It took longer to write this Teenage Blob review than it did to play the game, out now on Steam.
Scandalously short, but what else should we expect from punk and a split album? And while that sounds like a negative, it’s not – I loved my multiple playthroughs of Teenage Blob that I played it three times in a row, like any decent album.
Before long, I found myself humming to the tunes while taking in the visual popping candy. Let’s me make it clear: the art style in the game looks childlike in some respects, and I don’t doubt for one second that they’ll be people poo-pooing it or saying how they could do a better job.
Go on then.
When you’re done, let me know the name of the game, and I’ll give it a go. In the meantime, let’s talk about this Teenage Blob review.
Teenage Blob Review
Here’s the skinny: you play the blob of the title and your bestie texts you to say that übergroup The Superweaks are in town and you must go see them. The issue isn’t getting a ticket, but having the right kicks to show up in.
Cue a range of part-time jobs from delivering sandwiches, being a guitar tech at the local mall or high-fiving folk while dressed as a Battletoad. That’s not the actual job, but it should be a job, and I feel I’m overqualified for it.
There are six mini-games to complement the six tracks by The Superweaks, and there was no letdown in the games – they were all fun in their own way, and if you love them, you just want more, if you hate them, they’re over pretty quick.
You only need the cursor keys and the spacebar in the game. While it says you need to discover for yourself what they do, it’s pretty apparent, and there’s no challenge to the game (except the guitar tech).
That could be seen as a bad thing, but Teenage Blob is an awesome experience. It’s like an interactive EP.
Hands down my favourite game was the Paperboy inspired level where you’re delivering sandwiches through peoples letterboxes or throwing at the local dogs. You’re doing this all naked and are complimented on your butthole.
It’s nice to get attention on the old balloon knot, eh?.
Between deliveries, the game switches to a downhill game-within a game where you can flip your bike and do a couple of stunts, further down the line, you can stop by the local lake and embrace the moment.
This doesn’t sound all that exciting, but when playing to the music, it’s a joy, and like my opener, I played this three times in a row the first time around.
The only difficulty I faced was the guitar tech session which is a rhythm game like Double Kick Heroes. As the music plays, you have to hit the cursor keys and spacebar in time.
While I finished it every time, I found getting the 100% achievement a pain as I ain’t got no rhythm. But that seriously was the only hurdle in the whole thing.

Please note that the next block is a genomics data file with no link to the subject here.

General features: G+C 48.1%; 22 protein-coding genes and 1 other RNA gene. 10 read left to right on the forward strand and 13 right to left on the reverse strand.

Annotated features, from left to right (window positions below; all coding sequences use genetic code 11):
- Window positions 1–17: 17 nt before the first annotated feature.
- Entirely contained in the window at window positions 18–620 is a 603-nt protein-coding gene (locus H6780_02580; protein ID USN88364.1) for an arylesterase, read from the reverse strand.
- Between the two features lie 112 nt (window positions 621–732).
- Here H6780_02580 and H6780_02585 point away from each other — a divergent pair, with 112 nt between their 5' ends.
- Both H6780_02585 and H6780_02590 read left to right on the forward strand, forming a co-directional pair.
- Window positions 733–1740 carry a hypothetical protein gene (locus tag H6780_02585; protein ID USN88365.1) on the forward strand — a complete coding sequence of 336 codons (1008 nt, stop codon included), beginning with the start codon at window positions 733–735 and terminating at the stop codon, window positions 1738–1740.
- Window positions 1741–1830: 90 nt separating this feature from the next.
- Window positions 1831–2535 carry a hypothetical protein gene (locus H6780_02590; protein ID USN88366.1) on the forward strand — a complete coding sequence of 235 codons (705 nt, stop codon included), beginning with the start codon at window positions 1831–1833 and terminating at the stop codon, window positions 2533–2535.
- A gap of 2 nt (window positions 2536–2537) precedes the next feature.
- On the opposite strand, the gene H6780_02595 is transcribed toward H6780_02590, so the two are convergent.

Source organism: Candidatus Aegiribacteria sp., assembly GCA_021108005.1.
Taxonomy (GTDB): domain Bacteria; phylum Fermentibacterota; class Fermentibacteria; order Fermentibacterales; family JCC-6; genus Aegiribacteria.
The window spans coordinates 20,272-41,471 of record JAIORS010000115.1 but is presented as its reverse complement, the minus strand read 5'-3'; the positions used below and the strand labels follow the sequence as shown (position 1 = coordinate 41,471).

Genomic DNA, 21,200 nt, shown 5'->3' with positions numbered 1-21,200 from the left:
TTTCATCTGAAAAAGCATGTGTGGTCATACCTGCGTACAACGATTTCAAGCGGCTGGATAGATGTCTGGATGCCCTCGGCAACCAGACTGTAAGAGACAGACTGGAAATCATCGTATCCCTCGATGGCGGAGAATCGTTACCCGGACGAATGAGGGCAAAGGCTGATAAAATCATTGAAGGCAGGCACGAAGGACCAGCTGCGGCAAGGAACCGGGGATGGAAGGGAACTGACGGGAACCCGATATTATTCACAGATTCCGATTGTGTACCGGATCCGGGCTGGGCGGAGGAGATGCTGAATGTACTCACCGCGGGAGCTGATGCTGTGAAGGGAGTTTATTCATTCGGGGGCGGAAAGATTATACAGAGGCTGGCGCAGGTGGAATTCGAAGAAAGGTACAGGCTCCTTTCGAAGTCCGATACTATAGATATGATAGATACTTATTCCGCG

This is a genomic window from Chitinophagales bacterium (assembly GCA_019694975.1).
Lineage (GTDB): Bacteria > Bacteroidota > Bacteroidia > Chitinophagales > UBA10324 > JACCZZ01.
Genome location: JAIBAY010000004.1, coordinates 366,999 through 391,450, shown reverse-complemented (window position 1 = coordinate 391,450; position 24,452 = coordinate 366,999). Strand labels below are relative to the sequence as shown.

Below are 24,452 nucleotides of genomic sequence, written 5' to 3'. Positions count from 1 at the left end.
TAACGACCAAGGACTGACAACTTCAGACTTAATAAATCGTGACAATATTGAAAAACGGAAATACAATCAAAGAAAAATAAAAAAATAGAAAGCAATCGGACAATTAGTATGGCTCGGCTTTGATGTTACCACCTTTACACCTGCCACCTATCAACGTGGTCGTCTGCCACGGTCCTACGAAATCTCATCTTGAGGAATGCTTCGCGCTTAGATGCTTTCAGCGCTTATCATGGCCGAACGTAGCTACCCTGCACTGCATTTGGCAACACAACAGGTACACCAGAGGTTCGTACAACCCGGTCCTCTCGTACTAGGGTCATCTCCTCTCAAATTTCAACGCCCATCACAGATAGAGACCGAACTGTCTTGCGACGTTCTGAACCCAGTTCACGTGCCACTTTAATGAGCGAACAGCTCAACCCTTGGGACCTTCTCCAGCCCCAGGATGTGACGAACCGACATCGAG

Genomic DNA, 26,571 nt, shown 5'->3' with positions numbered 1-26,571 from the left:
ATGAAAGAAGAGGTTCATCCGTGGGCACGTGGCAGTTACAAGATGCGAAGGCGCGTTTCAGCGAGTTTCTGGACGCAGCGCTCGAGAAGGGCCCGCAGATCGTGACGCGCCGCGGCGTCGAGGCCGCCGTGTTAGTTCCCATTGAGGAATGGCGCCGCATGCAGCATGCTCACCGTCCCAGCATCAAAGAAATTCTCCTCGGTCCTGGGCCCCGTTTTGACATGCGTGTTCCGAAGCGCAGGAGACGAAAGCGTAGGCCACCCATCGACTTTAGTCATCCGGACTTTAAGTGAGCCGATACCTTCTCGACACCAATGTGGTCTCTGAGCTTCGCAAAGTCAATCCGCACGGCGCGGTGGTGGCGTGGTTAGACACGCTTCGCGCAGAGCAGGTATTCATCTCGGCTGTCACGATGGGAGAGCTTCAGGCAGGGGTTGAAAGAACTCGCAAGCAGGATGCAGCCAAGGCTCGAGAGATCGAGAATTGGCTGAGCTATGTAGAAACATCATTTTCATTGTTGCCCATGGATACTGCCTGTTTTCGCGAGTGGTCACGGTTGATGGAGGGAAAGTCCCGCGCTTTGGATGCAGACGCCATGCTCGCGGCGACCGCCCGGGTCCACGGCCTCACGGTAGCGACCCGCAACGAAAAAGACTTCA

By the time I had secured the funds for the gig in question, I was stoked as if going to see a band play live. The atmosphere was great, and the final mini-game was surreal and gave a new meaning to physics-based games.
Popping Candy For The Soul
As I said, the visual style is very simple, but I loved it. Team Lazerbeam, if you’re reading this, please design me some assets for my website.
Their use of colours were great, and the visual style did have a very bootleg type feel for those of you who used to circulate tape cassettes or homemade CDs.
The soundtrack by The Superweaks was stellar. If I’m honest, music is my real passion, but I wouldn’t dream about writing about it. Like art, I know what I like but can’t be doing with the music journalism you see on Spotify or NME. Funk that. Let’s just say that the split in Teenage Blob is harmonious – both on the audio and visual fronts.
Right, let’s get back to the ‘scandalously short’ comment. I finished the game in 23 minutes (one of the things I hate about Steam with the stats tracking). But when it ended, I relaxed through the credits and felt good. By the time I was thanked for my time, I was loading the game up again, then a third to collect some achievements.
I don’t know anyone at Team Lazerbeam or The Superweaks, nor would they accept my bribe request of a Fender Jaguar delivered in person by Gal Gadot for a good review, but they’ve got one nevertheless.
Due to the duration and my gushing about how much I like this, I’ve opted out of giving a review score like the recent The Outcast Lovers (I hate giving scores anyway).
I do realise that it’s not for everyone. Still, for what it’s worth, I highly recommend Teenage Blob if you have a sense of humour, appreciate good music and want to remember what it’s like to play a fun game without fear of dying, unable to progress because you didn’t collect the key from the well, or haven’t spent enough money on in-game purchases. And the cherry on top; it has a fantastic soundtrack.